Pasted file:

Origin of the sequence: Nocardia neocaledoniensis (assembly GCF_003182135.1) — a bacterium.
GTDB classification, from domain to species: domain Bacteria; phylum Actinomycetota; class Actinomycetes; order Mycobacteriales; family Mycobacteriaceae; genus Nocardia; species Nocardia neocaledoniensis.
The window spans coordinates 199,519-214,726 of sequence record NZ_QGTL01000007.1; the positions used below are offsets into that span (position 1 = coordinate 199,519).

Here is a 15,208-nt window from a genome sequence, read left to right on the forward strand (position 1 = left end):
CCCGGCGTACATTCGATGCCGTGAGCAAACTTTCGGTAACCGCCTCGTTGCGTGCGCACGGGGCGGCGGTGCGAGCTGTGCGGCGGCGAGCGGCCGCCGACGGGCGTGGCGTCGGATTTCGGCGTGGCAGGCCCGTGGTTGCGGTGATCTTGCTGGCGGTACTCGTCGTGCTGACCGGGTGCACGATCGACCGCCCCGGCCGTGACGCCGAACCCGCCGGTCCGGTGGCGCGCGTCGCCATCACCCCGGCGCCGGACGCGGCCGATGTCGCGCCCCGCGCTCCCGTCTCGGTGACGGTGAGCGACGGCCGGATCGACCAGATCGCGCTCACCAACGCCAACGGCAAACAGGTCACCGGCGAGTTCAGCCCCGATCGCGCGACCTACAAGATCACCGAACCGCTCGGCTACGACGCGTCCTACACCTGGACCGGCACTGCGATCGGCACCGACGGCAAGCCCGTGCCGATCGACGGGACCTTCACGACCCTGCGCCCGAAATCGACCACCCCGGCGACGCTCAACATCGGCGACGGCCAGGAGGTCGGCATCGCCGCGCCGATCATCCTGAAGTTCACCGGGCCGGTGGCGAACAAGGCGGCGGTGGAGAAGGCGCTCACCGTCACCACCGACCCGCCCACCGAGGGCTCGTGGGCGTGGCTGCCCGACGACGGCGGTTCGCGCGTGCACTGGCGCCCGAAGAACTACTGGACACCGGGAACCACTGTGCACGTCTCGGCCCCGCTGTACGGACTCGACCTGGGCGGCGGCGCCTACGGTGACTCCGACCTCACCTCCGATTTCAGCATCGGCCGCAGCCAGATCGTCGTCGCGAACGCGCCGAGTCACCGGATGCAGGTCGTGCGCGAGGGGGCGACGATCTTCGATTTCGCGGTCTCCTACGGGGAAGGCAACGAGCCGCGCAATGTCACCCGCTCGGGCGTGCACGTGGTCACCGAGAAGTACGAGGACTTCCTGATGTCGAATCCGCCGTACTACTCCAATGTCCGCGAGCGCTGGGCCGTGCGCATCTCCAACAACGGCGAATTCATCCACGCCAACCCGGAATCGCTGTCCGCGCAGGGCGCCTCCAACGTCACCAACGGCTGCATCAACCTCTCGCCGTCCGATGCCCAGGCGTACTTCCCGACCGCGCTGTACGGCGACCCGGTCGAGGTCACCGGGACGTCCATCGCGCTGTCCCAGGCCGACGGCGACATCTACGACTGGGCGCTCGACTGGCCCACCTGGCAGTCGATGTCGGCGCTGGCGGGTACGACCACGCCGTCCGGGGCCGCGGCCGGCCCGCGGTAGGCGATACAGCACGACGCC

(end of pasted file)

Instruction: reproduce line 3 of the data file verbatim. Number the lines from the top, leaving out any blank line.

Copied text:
The window spans coordinates 199,519-214,726 of sequence record NZ_QGTL01000007.1; the positions used below are offsets into that span (position 1 = coordinate 199,519).